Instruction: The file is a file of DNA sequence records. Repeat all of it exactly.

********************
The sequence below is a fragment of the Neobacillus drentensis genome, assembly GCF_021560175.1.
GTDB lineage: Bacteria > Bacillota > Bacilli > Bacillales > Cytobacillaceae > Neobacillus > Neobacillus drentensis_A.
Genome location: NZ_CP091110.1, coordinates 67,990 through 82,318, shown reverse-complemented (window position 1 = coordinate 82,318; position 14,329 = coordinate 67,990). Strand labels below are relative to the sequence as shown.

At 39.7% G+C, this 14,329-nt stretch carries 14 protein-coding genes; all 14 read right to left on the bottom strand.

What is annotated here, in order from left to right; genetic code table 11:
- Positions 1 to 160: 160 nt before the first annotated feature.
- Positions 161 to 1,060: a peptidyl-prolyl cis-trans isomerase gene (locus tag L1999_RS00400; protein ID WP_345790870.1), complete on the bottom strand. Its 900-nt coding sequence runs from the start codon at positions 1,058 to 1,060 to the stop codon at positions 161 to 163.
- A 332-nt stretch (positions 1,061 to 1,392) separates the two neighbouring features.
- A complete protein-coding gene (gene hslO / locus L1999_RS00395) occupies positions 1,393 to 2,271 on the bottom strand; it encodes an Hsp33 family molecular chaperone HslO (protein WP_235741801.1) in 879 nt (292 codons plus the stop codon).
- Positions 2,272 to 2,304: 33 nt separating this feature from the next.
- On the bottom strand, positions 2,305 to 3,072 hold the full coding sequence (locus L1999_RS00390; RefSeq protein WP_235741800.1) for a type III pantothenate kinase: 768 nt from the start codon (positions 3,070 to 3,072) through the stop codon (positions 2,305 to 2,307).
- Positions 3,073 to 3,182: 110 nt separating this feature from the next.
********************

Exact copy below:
The sequence below is a fragment of the Neobacillus drentensis genome, assembly GCF_021560175.1.
GTDB lineage: Bacteria > Bacillota > Bacilli > Bacillales > Cytobacillaceae > Neobacillus > Neobacillus drentensis_A.
Genome location: NZ_CP091110.1, coordinates 67,990 through 82,318, shown reverse-complemented (window position 1 = coordinate 82,318; position 14,329 = coordinate 67,990). Strand labels below are relative to the sequence as shown.

At 39.7% G+C, this 14,329-nt stretch carries 14 protein-coding genes; all 14 read right to left on the bottom strand.

What is annotated here, in order from left to right; genetic code table 11:
- Positions 1 to 160: 160 nt before the first annotated feature.
- Positions 161 to 1,060: a peptidyl-prolyl cis-trans isomerase gene (locus tag L1999_RS00400; protein ID WP_345790870.1), complete on the bottom strand. Its 900-nt coding sequence runs from the start codon at positions 1,058 to 1,060 to the stop codon at positions 161 to 163.
- A 332-nt stretch (positions 1,061 to 1,392) separates the two neighbouring features.
- A complete protein-coding gene (gene hslO / locus L1999_RS00395) occupies positions 1,393 to 2,271 on the bottom strand; it encodes an Hsp33 family molecular chaperone HslO (protein WP_235741801.1) in 879 nt (292 codons plus the stop codon).
- Positions 2,272 to 2,304: 33 nt separating this feature from the next.
- On the bottom strand, positions 2,305 to 3,072 hold the full coding sequence (locus L1999_RS00390; RefSeq protein WP_235741800.1) for a type III pantothenate kinase: 768 nt from the start codon (positions 3,070 to 3,072) through the stop codon (positions 2,305 to 2,307).
- Positions 3,073 to 3,182: 110 nt separating this feature from the next.